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Hybrid Electric Vehicle Basics

Photo of the front and part of the side of a bus parked at the curb of a city street with tall buildings in the background.

This diesel hybrid electric bus operated by the Metropolitan Transit Authority, New York City Transit, was part of a test study that recently investigated the fuel efficiency and reliability of these buses.
Credit: Leslie Eudy

Today's hybrid electric vehicles (HEVs) range from small passenger cars to sport utility vehicles (SUVs) and large trucks. Though they often look just like conventional vehicles, HEVs usually include an electric motor as well as a small internal combustion engine (ICE). This combination provides greater fuel economy and fewer emissions than most conventional ICE vehicles do.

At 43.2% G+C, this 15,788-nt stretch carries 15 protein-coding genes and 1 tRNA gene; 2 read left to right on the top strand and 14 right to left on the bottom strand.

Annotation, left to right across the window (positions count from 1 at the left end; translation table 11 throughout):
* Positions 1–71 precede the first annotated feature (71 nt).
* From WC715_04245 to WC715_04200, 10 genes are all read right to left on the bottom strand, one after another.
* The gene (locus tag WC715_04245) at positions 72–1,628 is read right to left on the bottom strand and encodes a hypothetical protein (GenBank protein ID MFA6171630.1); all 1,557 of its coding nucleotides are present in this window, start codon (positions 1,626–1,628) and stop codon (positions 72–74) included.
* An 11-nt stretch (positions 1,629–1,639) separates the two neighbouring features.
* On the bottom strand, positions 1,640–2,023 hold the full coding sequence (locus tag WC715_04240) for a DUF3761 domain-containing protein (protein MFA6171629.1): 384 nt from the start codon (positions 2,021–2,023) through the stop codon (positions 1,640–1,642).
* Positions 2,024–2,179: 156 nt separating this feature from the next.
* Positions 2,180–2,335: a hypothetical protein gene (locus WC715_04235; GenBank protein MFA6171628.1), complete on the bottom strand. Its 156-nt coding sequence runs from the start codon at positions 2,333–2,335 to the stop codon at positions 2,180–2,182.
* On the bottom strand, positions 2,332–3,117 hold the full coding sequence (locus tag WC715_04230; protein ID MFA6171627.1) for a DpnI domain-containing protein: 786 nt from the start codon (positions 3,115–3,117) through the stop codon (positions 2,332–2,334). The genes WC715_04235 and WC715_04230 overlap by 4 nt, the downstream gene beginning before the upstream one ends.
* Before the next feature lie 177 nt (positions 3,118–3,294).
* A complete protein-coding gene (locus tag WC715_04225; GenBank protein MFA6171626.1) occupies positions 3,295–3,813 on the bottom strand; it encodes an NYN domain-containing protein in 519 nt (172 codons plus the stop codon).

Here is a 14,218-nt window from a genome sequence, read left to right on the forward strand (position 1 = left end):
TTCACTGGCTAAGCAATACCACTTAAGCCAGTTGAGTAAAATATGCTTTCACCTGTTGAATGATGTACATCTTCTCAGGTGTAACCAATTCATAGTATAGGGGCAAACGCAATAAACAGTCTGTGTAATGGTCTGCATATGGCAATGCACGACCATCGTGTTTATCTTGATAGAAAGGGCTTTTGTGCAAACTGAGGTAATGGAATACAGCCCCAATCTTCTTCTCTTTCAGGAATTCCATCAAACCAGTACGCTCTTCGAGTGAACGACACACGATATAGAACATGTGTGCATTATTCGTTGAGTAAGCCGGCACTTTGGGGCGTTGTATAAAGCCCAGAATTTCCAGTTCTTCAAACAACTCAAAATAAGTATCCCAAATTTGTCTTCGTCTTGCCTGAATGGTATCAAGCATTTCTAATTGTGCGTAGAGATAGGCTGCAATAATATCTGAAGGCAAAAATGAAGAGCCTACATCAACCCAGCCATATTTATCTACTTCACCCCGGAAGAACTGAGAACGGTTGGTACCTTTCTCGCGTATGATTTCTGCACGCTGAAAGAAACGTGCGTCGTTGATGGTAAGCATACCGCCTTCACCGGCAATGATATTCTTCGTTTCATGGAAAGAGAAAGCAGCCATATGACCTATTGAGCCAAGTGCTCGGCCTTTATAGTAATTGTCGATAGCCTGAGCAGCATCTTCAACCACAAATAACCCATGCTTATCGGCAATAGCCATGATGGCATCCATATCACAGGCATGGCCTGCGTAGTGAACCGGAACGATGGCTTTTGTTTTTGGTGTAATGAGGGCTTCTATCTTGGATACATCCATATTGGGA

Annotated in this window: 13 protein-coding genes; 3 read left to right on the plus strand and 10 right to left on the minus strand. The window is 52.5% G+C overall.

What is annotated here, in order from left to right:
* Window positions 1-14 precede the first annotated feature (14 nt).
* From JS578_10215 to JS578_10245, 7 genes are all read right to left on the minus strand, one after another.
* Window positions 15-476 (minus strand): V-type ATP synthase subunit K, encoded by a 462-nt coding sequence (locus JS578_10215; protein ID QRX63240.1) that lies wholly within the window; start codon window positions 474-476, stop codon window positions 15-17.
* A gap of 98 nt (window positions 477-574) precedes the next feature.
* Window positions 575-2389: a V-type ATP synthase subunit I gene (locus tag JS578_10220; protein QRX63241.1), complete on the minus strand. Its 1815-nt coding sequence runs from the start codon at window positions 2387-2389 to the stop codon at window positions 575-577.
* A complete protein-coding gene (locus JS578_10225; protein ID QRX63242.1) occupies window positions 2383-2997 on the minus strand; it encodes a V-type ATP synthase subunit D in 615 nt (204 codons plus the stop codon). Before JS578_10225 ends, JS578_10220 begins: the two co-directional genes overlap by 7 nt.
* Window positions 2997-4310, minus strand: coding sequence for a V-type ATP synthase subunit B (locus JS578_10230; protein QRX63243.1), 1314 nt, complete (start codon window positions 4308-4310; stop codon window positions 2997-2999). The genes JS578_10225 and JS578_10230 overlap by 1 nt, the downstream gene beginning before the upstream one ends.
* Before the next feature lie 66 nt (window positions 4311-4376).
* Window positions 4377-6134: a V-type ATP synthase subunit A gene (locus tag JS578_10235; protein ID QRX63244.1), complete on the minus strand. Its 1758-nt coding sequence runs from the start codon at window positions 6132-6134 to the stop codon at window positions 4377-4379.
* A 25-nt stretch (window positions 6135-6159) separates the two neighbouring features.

HEVs are powered by two energy sources: an energy conversion unit, such as a combustion engine or fuel cell, and an energy storage device, such as a battery pack or ultracapacitor. The energy conversion unit may be powered with gasoline or an alternative fuel, such as an ethanol-petroleum blend.

The electric battery pack is recharged by an onboard generator or a regenerative brake. Regenerative braking captures some of the kinetic energy that would otherwise be lost as heat during braking.

There are two types of HEV designs:

  • Parallel design—In this design, the energy conversion unit and an electric propulsion system are connected directly to the vehicle's wheels. The vehicle uses the primary engine for highway driving, and the electric motor provides additional power for acceleration, climbing hills, and other high-demand activities.
  • Series design—In this design, the primary engine is connected to a generator that produces electricity. The electricity charges the batteries, which drive an electric motor that powers the wheels.

For more information about hybrid electric vehicles, visit the U.S. Department of Energy's Alternative Fuels Data Center.